Taxpayers with foreign accounts should be aware of their options prior to making a disclosure to the IRS. The IRS is aware of Quiet or Soft Disclosures that taxpayers are using to avoid detection. These disclosures may create a significant audit risk and taxpayers should weigh their options prior to making a decision. Please contact us today if you have any questions as to your options to disclosue these accounts along with any potential unreported income.
GAO: “Quiet Disclosures” of Foreign Accounts Potentially Much Higher Than IRS
More than 10,000 taxpayers showed signs of having avoided offshore penalties by making “quiet disclosures” of foreign bank accounts for tax years 2003 through 2008, the U.S. Government Accountability Office (GAO) reported, a period for which the IRS has detected several hundred quiet disclosures. Filing data also suggest many more taxpayers may have begun reporting previously reportable foreign accounts on a recent current-year return without entering the government’s offshore voluntary disclosure program (OVDP) or making a quiet disclosure for prior open years, the GAO said. While these taxpayers may have come into voluntary compliance going forward, they also thereby may have avoided all penalties and past due taxes and interest on the accounts and income generated by them.
In the report, Offshore Tax Evasion: IRS Has Collected Billions of Dollars, but May Be Missing Continued Evasion(GAO-13-318), released April 26, the GAO gave results of its study of the effectiveness of the IRS’s 2009 OVDP, which was the IRS’s second OVDP and the most recent one with enough closed cases for analysis. The IRS also conducted OVDPs in 2003 and 2011 and has had one currently ongoing since 2012. In each, taxpayers have been allowed to apply to the IRS and, if they qualify, disclose their foreign accounts and pay taxes, interest, and tax-related penalties due for open years. In exchange, the IRS waives any criminal prosecution and limits the penalty for failing to disclose the accounts (“offshore penalty”) to, in the 2009 OVDP, 20% of the highest aggregate value of the unreported accounts between 2003 and 2008 (the years covered by the 2009 OVDP).
The GAO identified 19,337 participants in the 2009 OVDP in 10,439 closed cases. The average offshore penalty assessed was about $376,000. Almost half the participants had accounts in Switzerland (a “John Doe” summons in 2008 for the names of U.S. account holders in Swiss bank UBS was a major factor driving participation in the 2009 OVDP). About half of the $4.1 billion in total revenues collected (as of the end of 2012) was from 378 cases. All the OVDP programs together have resulted in more than 39,000 disclosures and more than $5.5 billion in revenues as of December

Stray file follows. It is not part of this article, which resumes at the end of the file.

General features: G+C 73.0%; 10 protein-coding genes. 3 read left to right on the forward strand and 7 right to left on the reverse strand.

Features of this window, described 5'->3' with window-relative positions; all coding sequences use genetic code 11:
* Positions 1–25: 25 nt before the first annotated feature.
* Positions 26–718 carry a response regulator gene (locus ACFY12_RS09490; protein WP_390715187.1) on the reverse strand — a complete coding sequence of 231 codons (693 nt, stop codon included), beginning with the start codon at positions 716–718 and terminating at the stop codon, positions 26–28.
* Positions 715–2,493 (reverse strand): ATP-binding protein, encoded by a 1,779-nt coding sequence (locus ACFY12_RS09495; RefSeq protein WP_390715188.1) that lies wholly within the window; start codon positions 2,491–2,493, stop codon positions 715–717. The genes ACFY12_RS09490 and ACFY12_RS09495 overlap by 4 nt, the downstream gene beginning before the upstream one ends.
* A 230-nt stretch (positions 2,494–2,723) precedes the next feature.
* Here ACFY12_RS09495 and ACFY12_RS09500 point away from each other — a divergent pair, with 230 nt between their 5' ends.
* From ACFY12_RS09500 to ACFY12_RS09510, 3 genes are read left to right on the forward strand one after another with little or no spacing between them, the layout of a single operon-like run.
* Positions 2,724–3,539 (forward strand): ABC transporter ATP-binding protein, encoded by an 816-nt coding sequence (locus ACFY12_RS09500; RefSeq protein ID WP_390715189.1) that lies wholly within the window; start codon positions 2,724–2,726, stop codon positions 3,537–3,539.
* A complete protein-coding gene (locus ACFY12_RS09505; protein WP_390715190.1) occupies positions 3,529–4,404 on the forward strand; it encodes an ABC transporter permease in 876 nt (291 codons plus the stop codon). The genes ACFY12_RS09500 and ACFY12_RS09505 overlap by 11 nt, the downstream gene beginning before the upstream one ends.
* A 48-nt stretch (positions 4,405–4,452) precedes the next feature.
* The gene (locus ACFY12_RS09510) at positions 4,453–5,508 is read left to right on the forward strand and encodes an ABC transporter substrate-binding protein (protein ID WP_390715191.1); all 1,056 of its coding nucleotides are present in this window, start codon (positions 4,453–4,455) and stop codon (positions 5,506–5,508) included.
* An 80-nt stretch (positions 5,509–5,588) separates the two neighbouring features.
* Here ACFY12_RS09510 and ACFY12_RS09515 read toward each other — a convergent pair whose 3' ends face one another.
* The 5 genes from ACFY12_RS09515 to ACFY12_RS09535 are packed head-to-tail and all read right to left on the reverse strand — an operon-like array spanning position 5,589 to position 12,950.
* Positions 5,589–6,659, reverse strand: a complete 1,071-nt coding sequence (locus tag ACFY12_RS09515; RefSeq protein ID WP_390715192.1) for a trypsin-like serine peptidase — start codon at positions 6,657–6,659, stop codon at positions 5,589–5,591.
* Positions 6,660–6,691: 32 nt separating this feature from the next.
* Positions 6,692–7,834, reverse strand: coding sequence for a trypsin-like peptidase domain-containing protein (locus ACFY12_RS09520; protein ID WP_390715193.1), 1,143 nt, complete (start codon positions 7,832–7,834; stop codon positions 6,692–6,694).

To detect potential quiet disclosures for years covered by the 2009 OVDP, the GAO identified taxpayers that had filed amended or late returns and Forms TD F 90-22.1, Report of Foreign Bank and Financial Accounts (FBAR), for one or more of those years and then excluded OVDP participants from this group. Under these criteria, it determined that there were 10,595 taxpayers who made quiet disclosures. Of those, 3,386 taxpayers made late or amended filings for multiple tax years—94 of them for all six years.
The IRS had arrived at its “several hundred” estimate (the report did not give a more specific number) of quiet disclosures, by similarly looking at amended returns for the period and screening out those with adjustments unrelated to offshore accounts. It also looked at amended returns with increased tax assessments over a certain threshold. The IRS also looked at FBARs filed or amended with amended returns, but only for those processed in 2009 and for the limited purpose of detecting movement of taxpayer assets from “non-secrecy” jurisdictions to those with financial secrecy laws.
To estimate potential numbers of taxpayers newly reporting existing foreign financial accounts without making any disclosure concerning or amending prior returns, the GAO also looked at the overall increase between tax years 2003 and 2011 in FBAR filings and from fiscal 2003 to 2010 in returns that reported “yes” to the question on Schedule B, Interest and Ordinary Dividends, about whether the taxpayer owned or controlled a foreign financial account. The latter more than doubled in that period to 515,635. As a percentage of all taxpayers filing Schedule B, they rose from approximately 1% in 2003 through 2007 to more than 2.5% in 2010.
Similarly, the number of FBARs filed more than tripled to 618,134 from fiscal 2003 to 2011, and more doubled between 2009 and 2010. Legitimate reasons for the increase could include taxpayers who had complied with income reporting requirements previously and who without previously realizing the need to also answer the question on Schedule B affirmatively and file an FBAR, began doing so.
“However,” the GAO added, “such a sharp increase … amidst the global economic recession and the publicity surrounding IRS’s offshore programs raises the question whether some of these taxpayers may have attempted to circumvent some of the taxes, interest, and penalties that would otherwise be owed.”
The IRS agreed with the GAO’s recommendations that it use similar methods to more effectively detect and pursue quiet disclosures and previously unreported foreign financial accounts and to use offshore data to educate taxpayers about compliance.